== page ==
I still remember the argument. I stood in the front entrance of my mother's house, jacket still on, barely settled when my stepfather started in on me. We weren't nearly as close then--he was older, grumpy and closed-minded; I was young, brash and closed-minded. Two Virgos. What a surprise.
The accusation had to do with my profession of choice. Two years out of college, evidently working my way up the corporate ladder wasn't noble enough. Not like teaching. Not like clearing brush and chopping wood and working the land and eating fish you caught. Not like what he did.
I think his line was "How do you sleep at night?"
"I sleep fine," I groused.
There was the assumption that if I wrote commercials for a living, I could not possibly be living my values. Or more accurately, I could not possibly have any values.
(You know, ad people. We all just spend our days with our Gucci shoes up on mahogany conference room tables, wondering how to make people feel bad about themselves so they can buy things they don't need. Things that destroy the rain forest and kill baby seals. All at once. If we're lucky. )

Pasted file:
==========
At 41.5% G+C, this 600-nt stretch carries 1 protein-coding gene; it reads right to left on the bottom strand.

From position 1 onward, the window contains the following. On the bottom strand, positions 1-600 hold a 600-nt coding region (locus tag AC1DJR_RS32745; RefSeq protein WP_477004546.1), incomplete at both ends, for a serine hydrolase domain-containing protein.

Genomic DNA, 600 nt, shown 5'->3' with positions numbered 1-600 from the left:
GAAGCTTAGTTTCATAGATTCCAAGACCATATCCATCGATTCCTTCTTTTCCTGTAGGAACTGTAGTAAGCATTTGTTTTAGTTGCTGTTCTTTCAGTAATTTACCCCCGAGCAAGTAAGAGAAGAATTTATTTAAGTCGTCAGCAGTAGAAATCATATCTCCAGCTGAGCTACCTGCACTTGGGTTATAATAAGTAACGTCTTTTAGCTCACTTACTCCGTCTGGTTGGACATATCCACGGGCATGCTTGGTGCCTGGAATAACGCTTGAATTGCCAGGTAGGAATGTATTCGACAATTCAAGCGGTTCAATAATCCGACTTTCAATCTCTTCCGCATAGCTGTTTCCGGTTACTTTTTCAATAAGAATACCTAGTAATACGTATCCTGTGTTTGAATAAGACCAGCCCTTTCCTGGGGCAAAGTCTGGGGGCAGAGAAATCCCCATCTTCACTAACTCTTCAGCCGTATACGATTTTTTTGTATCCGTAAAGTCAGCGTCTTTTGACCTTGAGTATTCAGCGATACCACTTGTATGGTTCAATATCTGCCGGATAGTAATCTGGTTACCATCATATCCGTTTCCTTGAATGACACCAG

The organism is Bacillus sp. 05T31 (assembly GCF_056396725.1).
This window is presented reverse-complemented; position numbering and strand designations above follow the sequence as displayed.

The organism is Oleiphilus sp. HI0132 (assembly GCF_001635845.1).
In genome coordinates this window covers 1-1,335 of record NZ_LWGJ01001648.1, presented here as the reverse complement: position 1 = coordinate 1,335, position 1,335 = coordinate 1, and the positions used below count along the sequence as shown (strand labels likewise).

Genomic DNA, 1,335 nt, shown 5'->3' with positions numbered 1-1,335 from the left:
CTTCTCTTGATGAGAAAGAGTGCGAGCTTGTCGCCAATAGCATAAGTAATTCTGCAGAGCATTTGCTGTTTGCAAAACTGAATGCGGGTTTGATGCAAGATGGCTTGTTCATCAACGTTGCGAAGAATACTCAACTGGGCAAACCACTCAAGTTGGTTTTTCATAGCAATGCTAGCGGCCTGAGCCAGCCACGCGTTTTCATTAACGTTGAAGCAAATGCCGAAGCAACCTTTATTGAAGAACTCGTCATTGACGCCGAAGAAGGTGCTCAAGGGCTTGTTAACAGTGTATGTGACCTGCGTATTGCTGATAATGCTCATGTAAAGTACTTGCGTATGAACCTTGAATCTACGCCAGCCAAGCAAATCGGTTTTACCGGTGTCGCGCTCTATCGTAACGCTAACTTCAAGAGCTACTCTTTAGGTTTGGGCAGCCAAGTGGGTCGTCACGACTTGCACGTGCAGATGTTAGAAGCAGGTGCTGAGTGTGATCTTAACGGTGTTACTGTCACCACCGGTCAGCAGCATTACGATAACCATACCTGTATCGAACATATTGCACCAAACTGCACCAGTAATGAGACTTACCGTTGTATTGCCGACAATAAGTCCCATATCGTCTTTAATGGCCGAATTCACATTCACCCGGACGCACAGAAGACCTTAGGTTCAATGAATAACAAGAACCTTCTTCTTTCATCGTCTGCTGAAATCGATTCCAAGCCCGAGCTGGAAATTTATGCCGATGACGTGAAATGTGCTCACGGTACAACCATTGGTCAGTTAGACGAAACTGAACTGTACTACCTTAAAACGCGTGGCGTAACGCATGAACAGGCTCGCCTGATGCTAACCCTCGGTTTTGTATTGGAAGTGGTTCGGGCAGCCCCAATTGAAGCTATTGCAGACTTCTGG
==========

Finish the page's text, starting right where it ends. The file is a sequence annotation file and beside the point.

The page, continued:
It wasn't for another few years that he sat me down, pressed his thick hands firmly on my shoulders, and with teary eyes, whispered "I understand now. I'm sorry."
That was the week I won an award for a commercial
I wrote. It was the first to depict a lesbian couple openly proclaiming their relationship.
(And yes, that's Julie Bowen in the ad. And yes, she's as cool as you think she is.)
Clutching the award, I remember floating through the crowd at the GLAAD Awards
, while cast members and producers of Spin City
and Mad About You
. It was wholly surreal. When they announced our name as the winners, in a slightly unorthodox move, our account director bounded to the stage to make the acceptance speech instead of me and my creative partner. It was the right thing to do. It may have been the highlight of my career at the time, but as an openly gay man, I got the distinct feeling that addressing that crowd was the highlight of his life.